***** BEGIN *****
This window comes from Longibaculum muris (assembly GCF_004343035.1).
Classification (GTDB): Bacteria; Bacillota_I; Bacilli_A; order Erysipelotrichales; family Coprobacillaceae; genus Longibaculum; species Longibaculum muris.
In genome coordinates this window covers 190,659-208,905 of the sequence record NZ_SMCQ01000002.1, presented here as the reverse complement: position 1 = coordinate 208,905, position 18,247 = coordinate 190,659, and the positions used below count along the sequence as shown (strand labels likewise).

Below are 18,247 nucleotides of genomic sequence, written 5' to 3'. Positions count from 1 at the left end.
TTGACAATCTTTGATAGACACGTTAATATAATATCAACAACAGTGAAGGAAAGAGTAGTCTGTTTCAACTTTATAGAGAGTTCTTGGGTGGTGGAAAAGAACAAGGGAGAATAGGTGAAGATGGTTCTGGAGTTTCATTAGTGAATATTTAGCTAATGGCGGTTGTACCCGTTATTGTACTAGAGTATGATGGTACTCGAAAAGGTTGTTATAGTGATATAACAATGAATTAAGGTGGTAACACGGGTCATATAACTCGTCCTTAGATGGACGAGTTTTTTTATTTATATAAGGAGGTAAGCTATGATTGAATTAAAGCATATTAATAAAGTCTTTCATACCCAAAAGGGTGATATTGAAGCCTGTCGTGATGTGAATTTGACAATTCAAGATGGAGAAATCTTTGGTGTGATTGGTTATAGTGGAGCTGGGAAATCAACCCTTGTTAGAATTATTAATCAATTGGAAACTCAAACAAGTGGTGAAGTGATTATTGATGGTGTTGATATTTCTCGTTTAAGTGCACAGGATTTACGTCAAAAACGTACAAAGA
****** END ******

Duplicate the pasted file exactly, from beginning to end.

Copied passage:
This window comes from Longibaculum muris (assembly GCF_004343035.1).
Classification (GTDB): Bacteria; Bacillota_I; Bacilli_A; order Erysipelotrichales; family Coprobacillaceae; genus Longibaculum; species Longibaculum muris.
In genome coordinates this window covers 190,659-208,905 of the sequence record NZ_SMCQ01000002.1, presented here as the reverse complement: position 1 = coordinate 208,905, position 18,247 = coordinate 190,659, and the positions used below count along the sequence as shown (strand labels likewise).

Below are 18,247 nucleotides of genomic sequence, written 5' to 3'. Positions count from 1 at the left end.
TTGACAATCTTTGATAGACACGTTAATATAATATCAACAACAGTGAAGGAAAGAGTAGTCTGTTTCAACTTTATAGAGAGTTCTTGGGTGGTGGAAAAGAACAAGGGAGAATAGGTGAAGATGGTTCTGGAGTTTCATTAGTGAATATTTAGCTAATGGCGGTTGTACCCGTTATTGTACTAGAGTATGATGGTACTCGAAAAGGTTGTTATAGTGATATAACAATGAATTAAGGTGGTAACACGGGTCATATAACTCGTCCTTAGATGGACGAGTTTTTTTATTTATATAAGGAGGTAAGCTATGATTGAATTAAAGCATATTAATAAAGTCTTTCATACCCAAAAGGGTGATATTGAAGCCTGTCGTGATGTGAATTTGACAATTCAAGATGGAGAAATCTTTGGTGTGATTGGTTATAGTGGAGCTGGGAAATCAACCCTTGTTAGAATTATTAATCAATTGGAAACTCAAACAAGTGGTGAAGTGATTATTGATGGTGTTGATATTTCTCGTTTAAGTGCACAGGATTTACGTCAAAAACGTACAAAGA